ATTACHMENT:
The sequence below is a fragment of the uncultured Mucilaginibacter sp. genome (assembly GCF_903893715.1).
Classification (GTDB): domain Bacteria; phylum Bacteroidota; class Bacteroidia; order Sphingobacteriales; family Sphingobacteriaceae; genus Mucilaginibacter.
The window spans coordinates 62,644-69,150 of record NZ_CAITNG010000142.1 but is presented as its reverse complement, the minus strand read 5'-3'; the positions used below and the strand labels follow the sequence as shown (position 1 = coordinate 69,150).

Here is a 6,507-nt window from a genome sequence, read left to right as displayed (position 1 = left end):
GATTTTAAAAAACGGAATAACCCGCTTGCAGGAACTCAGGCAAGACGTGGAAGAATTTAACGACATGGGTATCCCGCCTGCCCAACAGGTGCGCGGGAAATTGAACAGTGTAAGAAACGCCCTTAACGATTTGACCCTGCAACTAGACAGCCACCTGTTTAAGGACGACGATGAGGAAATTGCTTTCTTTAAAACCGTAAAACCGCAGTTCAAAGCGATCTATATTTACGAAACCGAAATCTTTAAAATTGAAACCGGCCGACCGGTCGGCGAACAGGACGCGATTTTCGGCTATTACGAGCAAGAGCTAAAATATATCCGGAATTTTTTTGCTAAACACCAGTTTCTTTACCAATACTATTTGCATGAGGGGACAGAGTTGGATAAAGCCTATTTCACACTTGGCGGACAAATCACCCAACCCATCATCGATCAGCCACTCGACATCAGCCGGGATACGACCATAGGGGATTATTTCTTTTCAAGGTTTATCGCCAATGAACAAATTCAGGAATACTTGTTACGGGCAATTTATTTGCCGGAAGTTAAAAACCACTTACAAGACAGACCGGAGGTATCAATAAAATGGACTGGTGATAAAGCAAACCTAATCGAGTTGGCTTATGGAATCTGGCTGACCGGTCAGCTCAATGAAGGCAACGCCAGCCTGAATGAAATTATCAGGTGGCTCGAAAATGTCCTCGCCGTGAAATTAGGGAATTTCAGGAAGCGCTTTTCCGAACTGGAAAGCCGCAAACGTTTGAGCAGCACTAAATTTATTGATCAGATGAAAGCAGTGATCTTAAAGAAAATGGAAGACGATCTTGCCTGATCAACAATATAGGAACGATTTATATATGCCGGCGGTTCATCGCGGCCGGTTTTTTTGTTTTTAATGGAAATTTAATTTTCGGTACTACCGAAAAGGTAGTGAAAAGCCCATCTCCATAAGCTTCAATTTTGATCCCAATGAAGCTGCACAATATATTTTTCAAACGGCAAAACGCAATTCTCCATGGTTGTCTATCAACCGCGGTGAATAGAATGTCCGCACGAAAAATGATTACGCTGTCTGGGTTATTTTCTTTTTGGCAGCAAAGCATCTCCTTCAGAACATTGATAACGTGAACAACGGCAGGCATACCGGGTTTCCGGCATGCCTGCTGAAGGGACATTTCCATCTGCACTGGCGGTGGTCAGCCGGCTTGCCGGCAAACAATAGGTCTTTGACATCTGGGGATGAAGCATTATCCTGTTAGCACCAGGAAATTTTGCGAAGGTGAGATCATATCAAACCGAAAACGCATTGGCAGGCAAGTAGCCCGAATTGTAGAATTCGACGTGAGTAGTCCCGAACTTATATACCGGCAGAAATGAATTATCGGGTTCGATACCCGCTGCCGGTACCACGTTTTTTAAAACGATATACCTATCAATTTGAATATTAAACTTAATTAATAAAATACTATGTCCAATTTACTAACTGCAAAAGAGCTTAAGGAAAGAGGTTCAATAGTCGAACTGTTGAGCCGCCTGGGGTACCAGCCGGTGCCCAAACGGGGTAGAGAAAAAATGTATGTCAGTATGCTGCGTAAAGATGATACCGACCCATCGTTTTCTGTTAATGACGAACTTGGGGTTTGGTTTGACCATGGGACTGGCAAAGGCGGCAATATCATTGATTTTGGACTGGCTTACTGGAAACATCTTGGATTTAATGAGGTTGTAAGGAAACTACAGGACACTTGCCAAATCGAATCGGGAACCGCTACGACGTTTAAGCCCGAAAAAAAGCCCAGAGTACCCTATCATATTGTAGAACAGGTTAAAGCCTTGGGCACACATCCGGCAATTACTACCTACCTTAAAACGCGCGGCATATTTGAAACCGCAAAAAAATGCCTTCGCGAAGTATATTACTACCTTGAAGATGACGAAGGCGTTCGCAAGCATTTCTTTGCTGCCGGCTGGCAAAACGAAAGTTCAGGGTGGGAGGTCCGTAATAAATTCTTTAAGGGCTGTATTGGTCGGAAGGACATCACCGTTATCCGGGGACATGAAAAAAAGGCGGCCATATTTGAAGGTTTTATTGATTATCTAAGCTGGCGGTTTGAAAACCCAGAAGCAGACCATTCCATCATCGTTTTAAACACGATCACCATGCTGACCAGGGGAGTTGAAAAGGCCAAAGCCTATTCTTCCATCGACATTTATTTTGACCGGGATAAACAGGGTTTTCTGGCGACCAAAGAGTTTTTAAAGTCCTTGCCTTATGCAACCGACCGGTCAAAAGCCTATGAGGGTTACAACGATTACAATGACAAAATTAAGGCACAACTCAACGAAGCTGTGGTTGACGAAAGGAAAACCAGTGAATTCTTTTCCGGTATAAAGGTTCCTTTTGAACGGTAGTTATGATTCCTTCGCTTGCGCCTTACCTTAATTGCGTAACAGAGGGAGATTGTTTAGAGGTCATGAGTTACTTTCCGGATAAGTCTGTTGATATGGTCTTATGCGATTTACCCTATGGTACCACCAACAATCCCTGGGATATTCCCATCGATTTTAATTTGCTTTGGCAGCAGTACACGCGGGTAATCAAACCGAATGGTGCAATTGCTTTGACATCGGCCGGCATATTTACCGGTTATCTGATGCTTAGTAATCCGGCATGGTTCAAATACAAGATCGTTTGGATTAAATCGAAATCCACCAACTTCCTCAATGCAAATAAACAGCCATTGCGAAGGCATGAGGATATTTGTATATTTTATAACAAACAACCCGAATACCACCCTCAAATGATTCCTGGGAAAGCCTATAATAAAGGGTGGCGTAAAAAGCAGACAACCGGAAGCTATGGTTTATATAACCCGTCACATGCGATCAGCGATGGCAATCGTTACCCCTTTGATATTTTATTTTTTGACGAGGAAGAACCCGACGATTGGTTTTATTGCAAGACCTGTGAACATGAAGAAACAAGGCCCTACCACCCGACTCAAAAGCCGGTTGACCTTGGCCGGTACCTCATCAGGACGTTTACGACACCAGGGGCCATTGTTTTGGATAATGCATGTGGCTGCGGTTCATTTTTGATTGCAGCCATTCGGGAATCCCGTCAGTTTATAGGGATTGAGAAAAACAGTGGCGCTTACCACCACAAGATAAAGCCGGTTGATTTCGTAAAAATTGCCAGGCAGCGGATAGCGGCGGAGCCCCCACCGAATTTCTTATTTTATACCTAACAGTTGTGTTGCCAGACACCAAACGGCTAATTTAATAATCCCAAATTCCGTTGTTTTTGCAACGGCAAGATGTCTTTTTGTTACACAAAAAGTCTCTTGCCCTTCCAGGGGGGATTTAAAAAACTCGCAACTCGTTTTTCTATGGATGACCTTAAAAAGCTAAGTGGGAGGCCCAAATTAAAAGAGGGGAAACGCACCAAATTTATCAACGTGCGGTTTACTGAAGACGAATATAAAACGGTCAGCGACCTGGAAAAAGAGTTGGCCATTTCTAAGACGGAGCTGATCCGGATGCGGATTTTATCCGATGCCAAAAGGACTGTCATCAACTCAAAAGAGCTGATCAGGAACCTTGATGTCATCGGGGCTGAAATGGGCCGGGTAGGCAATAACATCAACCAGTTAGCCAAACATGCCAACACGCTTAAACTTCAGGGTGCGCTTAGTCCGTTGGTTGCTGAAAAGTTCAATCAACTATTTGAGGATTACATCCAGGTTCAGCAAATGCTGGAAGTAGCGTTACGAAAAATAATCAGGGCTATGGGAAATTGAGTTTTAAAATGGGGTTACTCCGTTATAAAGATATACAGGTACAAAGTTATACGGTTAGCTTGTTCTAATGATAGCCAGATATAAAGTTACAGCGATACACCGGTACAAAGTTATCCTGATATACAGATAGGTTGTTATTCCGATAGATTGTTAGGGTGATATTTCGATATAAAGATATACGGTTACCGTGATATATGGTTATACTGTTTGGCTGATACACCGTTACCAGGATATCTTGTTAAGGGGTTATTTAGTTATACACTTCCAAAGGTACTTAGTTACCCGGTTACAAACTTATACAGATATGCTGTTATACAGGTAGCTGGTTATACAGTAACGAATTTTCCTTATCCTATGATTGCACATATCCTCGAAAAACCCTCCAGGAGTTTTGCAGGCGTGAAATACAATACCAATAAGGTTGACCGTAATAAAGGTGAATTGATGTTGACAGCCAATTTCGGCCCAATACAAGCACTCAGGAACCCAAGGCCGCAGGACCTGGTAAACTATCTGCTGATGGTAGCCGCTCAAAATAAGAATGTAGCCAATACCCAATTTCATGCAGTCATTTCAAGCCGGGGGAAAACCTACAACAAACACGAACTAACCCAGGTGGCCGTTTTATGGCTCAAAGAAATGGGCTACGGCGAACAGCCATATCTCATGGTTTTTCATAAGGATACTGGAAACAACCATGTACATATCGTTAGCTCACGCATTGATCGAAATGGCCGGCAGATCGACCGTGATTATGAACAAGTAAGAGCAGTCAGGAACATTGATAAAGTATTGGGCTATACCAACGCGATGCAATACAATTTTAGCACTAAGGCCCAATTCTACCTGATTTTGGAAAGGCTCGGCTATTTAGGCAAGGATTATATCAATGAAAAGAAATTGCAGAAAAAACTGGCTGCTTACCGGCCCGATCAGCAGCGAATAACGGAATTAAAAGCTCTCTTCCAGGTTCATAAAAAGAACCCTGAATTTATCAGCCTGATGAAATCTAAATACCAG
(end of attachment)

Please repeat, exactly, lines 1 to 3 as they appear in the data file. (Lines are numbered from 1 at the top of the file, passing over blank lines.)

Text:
The sequence below is a fragment of the uncultured Mucilaginibacter sp. genome (assembly GCF_903893715.1).
Classification (GTDB): domain Bacteria; phylum Bacteroidota; class Bacteroidia; order Sphingobacteriales; family Sphingobacteriaceae; genus Mucilaginibacter.
The window spans coordinates 62,644-69,150 of record NZ_CAITNG010000142.1 but is presented as its reverse complement, the minus strand read 5'-3'; the positions used below and the strand labels follow the sequence as shown (position 1 = coordinate 69,150).